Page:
Then, afterward, I was sitting at the table downstairs, struggling with the fact that I had missed teaching because I am so weak in facing certain things of this life God has given me and,  well, how sorrowful I was over what I had just witnessed, when Pastor approached me again.  He had another warning...about the sermon.

Please do not get me wrong, I felt quite cared for in his two warnings.  I would much, much rather him warn me than  leave me to struggle of being staggered by a topic.  However, all I could think, at that moment...and now, is that I have no business trying to be part of a church.  I didn't belong there; I will never belong there.  Not that I don't belong at St. Athanasius, but that I do not belong in any church.  How could I?  I am a freak, it seems, when it comes to reading the bible, in preparing for or doing homework for bible studies.  And I cannot even sit through lessons when the topics are difficult for me.

Oh, how I wanted the Lord's Supper today.  In a sense, I have held on this week just thinking about making it to Sunday, where I would have the Body and Blood of Christ to feed me, to sustain me, to teach me.  How will I ever understand His forgiveness here and now, instead of just on the Cross, unless I receive it?  How will I learn if I do not?  Yet how can I inflict who I am upon a church, any church...and how can I survive the hurt and disappointment of having to leave in the manner in which I did today?

I sat on the bottom of the stairs so I could hear the service.  Oh, how I wanted to sing We Praise and Acknowledge You, O God with brothers and sisters in Christ.  But it hurt, sitting there listening to the processional, feeling like such a failure in my faith and such the interloper in the church.  Pizza Man came down for something and spotted me sitting there.  He assumed I was unwell physically.  When I tried to tell him how I was feeling, he told me then I certainly couldn't leave before absolution and I truly needed the Lord's Supper.  His last words to me were Please don't bail on us tomorrow.  He knew I was already questioning how could I go to bible study if I don't even belong in church.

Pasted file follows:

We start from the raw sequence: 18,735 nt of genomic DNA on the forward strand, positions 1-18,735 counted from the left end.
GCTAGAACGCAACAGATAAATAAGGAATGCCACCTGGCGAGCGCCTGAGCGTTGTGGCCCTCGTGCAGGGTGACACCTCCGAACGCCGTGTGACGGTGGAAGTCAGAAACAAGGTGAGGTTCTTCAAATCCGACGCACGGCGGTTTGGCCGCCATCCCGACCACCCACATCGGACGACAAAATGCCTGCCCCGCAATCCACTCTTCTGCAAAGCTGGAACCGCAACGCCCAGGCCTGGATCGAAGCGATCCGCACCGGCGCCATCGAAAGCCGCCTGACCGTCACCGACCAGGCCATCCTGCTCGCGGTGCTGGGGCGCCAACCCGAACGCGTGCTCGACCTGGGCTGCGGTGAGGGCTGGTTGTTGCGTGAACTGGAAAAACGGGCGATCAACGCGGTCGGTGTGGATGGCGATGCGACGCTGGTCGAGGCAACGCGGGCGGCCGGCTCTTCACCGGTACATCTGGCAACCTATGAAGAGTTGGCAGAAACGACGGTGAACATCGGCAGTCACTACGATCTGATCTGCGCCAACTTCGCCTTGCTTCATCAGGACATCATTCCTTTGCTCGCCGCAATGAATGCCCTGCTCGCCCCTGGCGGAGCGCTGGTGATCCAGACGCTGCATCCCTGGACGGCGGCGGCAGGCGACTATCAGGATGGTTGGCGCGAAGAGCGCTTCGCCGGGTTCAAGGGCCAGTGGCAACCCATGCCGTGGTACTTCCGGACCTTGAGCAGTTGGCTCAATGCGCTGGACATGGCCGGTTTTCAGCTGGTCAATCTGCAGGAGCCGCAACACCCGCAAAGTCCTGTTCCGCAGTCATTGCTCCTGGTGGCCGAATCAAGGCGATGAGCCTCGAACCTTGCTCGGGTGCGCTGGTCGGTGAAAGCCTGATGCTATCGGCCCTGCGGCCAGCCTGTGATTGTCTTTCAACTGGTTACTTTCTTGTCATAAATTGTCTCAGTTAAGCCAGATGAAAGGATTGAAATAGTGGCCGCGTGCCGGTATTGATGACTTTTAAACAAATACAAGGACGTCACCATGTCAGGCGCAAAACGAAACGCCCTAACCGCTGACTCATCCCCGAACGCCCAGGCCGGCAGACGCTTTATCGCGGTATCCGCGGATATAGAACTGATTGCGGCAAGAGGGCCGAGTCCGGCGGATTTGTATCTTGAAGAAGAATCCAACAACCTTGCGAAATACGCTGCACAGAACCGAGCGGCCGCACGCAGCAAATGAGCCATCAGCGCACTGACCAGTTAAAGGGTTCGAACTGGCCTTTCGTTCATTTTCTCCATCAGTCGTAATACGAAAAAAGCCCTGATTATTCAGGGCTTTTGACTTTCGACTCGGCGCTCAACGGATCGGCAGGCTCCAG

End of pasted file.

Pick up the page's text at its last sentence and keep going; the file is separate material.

He left to join his family.  A while later, when I could hear the scripture readings begin, the congregation president came down.  He also assumed I was unwell physically and told me there was a bench in one of the classrooms.  Still crying, I jumped up and fled the church.

I wept the whole drive home, as I am weeping now, because although I ached for the Lord's Supper and His forgiveness, I still fled.  I cannot have what I need to grow stronger because I am too weak.

Saturday, November 21, 2009

So, well, I have journeyed nearly a week with little more sleep than you would get in, perhaps, just two or three nights.  I have worked to trust my new friend and Pastor in their assurance that what happened was for His glory and His good work.  A part of me can see this for I understand the Law and know that it is good and right.  A part of me basically trusts that Pastor would not lie to me, nor would he ever knowingly allow me to hurt one of his flock.  Never.

I think the reason I have not been sleeping is because what I feared would come to pass seems to have started.  I thought I had more time.

Today's lessoning was more time than teaching.  Pastor tried to be a Southerner and come right in, but the door was locked.  He has a key, but I am sure it is stuck in a drawer somewhere.  I wanted to talk about the fourth petition, but I never do seem to get past 74.  Mostly, we talked about what I was struggling with, not really an examination with observations and answers, but just a confession on my part...though no absolution.  For, in truth, I know what I fear will come to pass.  It is the way my world works.